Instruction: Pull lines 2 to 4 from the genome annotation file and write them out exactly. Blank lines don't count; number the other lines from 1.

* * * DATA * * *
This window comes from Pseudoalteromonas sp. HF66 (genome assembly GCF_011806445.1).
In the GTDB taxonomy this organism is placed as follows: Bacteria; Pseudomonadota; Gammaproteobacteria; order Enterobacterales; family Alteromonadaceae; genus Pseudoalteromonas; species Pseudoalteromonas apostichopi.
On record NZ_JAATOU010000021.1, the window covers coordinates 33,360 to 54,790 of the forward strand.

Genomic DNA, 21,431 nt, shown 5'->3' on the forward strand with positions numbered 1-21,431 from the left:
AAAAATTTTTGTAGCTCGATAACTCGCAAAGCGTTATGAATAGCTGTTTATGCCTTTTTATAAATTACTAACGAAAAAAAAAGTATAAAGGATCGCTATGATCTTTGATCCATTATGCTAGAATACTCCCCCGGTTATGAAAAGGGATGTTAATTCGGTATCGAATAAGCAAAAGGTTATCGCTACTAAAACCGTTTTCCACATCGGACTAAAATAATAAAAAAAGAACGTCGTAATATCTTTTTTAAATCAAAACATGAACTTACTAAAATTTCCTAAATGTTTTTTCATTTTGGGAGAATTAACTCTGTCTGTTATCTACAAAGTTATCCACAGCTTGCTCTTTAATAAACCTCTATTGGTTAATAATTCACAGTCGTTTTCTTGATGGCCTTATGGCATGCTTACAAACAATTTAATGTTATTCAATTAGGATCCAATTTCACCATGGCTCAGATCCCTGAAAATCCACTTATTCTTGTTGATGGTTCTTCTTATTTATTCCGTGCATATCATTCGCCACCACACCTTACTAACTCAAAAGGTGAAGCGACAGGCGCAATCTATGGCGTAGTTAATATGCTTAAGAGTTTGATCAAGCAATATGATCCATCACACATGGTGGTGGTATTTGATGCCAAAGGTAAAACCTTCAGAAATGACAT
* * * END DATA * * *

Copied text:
In the GTDB taxonomy this organism is placed as follows: Bacteria; Pseudomonadota; Gammaproteobacteria; order Enterobacterales; family Alteromonadaceae; genus Pseudoalteromonas; species Pseudoalteromonas apostichopi.
On record NZ_JAATOU010000021.1, the window covers coordinates 33,360 to 54,790 of the forward strand.

Genomic DNA, 21,431 nt, shown 5'->3' on the forward strand with positions numbered 1-21,431 from the left: